• STM: Science, Technology and Medicine
    • SSH: Social Science and Humanities
    • Publisher last contacted on 25/03/2014
    • 'Taylor & Francis (Psychology Press)' is an imprint of 'Taylor & Francis'
  • Classification
    ​ green

Publications in this journal

  • Human Resource Development International 12/2014; 17(5).
  • [Show abstract] [Hide abstract]
    ABSTRACT: This paper explores the possibilities and potential surrounding inclusive talent management in contrast to conventional normative treatments. By closely examining the meaning of ‘inclusive’ in relation to talent, the paper moves towards a definition of inclusive talent management which is contextualised in a four-part typology of talent management strategies which offers greater conceptual clarity to researchers working in this field. Our conceptualisation of inclusive talent management is further located in the traditions of positive psychology and the Capability Approach. The practical implications of introducing inclusive talent management strategies are considered.
    Human Resource Development International 09/2014;
  • Human Resource Development International 08/2014; 17(4).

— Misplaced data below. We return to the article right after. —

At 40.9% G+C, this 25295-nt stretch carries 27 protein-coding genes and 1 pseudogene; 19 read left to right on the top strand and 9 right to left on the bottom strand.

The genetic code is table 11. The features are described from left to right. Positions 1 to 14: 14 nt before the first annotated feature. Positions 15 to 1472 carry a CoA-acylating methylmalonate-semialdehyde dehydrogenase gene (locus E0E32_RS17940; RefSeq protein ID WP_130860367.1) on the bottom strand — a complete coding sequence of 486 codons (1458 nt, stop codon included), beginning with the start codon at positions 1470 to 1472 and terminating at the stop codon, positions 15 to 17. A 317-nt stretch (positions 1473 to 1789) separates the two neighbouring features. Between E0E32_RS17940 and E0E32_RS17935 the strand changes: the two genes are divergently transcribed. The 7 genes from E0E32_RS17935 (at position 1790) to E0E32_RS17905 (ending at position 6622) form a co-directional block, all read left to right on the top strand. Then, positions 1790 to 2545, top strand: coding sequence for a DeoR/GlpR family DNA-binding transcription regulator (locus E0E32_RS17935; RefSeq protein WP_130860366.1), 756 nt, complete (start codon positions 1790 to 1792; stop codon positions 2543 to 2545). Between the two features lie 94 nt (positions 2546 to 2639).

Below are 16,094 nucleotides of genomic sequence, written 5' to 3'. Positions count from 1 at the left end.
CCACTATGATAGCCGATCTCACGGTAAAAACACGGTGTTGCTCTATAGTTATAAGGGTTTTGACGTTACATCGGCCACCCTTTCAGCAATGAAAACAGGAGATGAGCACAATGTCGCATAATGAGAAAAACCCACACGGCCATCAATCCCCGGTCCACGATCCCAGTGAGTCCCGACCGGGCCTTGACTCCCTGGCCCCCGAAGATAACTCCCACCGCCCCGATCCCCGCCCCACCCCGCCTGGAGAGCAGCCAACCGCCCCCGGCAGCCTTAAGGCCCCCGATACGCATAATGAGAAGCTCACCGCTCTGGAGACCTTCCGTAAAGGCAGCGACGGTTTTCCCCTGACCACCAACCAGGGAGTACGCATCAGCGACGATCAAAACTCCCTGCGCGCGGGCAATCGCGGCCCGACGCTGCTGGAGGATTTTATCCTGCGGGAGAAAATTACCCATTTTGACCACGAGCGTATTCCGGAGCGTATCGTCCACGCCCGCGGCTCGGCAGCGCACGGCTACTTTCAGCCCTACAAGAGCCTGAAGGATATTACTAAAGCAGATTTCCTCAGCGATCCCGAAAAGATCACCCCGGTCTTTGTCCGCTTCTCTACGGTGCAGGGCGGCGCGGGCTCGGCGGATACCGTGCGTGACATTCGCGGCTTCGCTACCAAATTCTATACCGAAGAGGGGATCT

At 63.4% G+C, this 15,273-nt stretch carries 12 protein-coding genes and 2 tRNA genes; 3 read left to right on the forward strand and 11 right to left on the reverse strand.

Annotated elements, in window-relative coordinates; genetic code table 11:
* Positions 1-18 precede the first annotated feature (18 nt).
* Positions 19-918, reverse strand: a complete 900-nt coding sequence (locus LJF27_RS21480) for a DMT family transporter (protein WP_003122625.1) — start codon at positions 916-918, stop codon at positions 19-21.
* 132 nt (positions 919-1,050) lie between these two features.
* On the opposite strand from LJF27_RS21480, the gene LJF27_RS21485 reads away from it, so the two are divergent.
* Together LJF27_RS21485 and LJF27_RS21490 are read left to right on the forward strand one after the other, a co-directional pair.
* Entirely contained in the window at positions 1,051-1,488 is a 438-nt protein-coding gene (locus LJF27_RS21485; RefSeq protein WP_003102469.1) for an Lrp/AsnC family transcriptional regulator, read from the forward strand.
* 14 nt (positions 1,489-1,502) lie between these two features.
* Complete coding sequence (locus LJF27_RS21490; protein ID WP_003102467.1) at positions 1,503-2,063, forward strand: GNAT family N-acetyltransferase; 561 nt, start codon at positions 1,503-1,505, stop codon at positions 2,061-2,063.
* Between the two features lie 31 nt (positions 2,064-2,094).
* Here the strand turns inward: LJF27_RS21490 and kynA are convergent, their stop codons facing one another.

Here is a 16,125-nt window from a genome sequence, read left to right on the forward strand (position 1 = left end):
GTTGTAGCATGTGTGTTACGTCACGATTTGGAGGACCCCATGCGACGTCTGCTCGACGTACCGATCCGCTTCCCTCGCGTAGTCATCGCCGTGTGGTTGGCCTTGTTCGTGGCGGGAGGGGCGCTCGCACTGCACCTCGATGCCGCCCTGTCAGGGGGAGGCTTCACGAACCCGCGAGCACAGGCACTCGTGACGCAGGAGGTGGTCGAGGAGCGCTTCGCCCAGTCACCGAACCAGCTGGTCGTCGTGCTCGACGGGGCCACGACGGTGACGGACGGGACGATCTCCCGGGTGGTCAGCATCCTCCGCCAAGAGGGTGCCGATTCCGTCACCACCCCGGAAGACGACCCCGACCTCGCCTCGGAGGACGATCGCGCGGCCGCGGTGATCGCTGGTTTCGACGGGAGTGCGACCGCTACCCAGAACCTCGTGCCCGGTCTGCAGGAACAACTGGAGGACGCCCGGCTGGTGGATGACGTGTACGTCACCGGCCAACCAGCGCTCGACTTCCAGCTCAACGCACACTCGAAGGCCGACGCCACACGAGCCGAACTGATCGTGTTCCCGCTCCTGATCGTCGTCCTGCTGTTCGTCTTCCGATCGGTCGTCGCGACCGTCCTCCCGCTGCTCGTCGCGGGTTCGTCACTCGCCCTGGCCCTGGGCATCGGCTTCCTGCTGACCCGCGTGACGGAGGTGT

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    ABSTRACT: The paper explores the construct of employee engagement (EE) from a critical and discourse perspective. It is argued that the win-win discourse which characterizes much discussion on EE within a traditional management paradigm presents a decontextualized, depoliticized vision of the organization. The paper examines mainstream critiques of the construct of EE and the contribution of HRD, and notes that HRD processes and practices are seen as important contributors to engagement. It introduces a critical perspective on EE and HRD, viewing EE as a social construction. It highlights problematic assumption in mainstream literatures, such as of the accordance of employee and organization interests. The paper examines how the discourse ‘talks employee engagement into being’, how cultural management programmes serve to construct the ‘engaged employee’ and the impact of competing discourses. A discussion on disengagement reflects on the mismatch between Fordist work practices and EE. The paper concludes by arguing that viewing EE through a critical lens can potentially help towards an HRD practice that is focused on employee interests rather than largely on organizational interests.